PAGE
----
Ethnography Workshop Sessions

We occasionally run full- and/or half-day workshops on different questions, ideas, challenges and opportunities encountered before, during and after ethnographic fieldwork, with a particular focus on fieldwork relating to information security. These workshop sessions are not at all exclusive to members of the Ethnography Group and we welcome anyone who would like to join our discussions. As with our Reading Group, the only caveat is that we assume some familiarity with ethnography and/or fieldwork.

We want our workshops to be as open and inclusive as possible, with the aim of creating a safe space for discussing sometimes uncomfortable and challenging questions from the field, while sharing personal experiences. Our workshops run in person at Royal Holloway, but where possible we can enable remote participation.

Join our mailing list here via Google Groups.

Next Workshop

14 November 2023, 13:30-17:00: CDT Hub

Themes: Emotional responses to the field and leaving the field.

13:30-15:00: Emotional responses to the field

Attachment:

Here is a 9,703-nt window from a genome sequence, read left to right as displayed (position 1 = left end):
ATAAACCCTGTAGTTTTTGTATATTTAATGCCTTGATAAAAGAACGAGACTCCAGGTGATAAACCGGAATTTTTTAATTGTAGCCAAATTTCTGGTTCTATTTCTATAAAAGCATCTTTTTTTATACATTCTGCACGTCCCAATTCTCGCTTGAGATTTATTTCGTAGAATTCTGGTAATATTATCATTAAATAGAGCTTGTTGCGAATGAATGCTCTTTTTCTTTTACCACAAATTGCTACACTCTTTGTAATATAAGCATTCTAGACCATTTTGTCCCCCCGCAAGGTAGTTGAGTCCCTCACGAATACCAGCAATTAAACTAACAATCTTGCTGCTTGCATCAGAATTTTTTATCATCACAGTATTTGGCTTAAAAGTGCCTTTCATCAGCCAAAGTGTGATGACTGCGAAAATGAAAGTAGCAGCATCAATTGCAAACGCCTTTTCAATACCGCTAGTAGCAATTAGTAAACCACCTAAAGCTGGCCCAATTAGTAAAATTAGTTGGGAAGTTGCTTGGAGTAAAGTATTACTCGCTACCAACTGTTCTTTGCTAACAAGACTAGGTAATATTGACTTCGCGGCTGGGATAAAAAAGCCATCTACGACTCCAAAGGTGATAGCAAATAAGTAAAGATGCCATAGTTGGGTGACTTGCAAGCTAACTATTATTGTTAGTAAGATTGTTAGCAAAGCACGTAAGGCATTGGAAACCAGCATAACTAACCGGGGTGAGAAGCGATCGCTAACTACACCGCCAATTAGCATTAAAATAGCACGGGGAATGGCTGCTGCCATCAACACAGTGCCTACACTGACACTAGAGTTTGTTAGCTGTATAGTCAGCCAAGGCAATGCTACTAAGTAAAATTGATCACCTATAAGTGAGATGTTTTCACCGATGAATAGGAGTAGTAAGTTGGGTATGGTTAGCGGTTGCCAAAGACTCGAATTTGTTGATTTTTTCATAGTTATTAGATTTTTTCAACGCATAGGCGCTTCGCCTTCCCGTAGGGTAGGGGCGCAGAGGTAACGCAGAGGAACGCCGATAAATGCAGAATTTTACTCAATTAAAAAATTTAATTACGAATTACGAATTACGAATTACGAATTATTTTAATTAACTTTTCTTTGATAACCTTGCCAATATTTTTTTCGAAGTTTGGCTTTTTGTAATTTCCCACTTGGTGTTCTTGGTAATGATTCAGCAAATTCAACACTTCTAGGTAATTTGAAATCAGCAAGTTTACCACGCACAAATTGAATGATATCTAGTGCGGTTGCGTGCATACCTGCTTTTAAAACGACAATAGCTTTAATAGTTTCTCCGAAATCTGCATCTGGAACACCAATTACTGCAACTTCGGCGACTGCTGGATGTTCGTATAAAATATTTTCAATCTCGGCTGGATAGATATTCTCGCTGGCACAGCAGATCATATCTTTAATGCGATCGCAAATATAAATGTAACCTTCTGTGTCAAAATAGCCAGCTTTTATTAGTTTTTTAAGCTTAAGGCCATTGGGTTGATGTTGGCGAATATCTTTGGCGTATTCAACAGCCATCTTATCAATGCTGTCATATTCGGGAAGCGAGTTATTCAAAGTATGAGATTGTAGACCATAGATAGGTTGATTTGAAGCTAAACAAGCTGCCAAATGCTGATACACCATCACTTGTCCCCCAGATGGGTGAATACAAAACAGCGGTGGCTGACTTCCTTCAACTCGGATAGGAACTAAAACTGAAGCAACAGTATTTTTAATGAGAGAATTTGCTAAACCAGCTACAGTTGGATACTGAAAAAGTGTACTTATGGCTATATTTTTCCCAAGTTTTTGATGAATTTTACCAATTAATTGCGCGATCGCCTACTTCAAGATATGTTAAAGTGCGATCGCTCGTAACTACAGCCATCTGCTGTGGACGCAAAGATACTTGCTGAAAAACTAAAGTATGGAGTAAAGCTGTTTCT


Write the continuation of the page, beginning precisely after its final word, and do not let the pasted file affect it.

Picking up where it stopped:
This will include: dealing with everyday challenges during fieldwork; safety and risks; isolation and loneliness; when things go “wrong”; support networks before, during and after fieldwork.

15:00-15:30: Tea/coffee break (provided by the CDT)

15:30-17:00: Exiting the field

This will include: reflecting on leaving the field; attachment and detachment; long-term engagements and short-term encounters; commitments to field relations; when fieldwork never stops.

Sign up for the workshop here.

Past Workshops

22 November 2022, 11:00-16:00: CDT Hub

Themes: Writing as a social scientist in information security and doing fieldwork

11:00-13:00: Writing as a social scientist in/for information security

This will include, for example: positioning and scholarship; conferences and journals; papers, reviews/reviewing/reviewers and rebuttals; collaboration and co-authorship; rigour and “letting go”.

13:00-14:00: Lunch (provided by the CDT)

14:00-16:00: (Un)preparing for the field

This will include, for example: institutional bureaucracy (risk assessments, ethics, insurance); uncertainty and exhaustion; observing, participating, recording in the field; navigating one’s own (in)security and comforts; researching security through fieldwork, looking and seeing; failures and successes.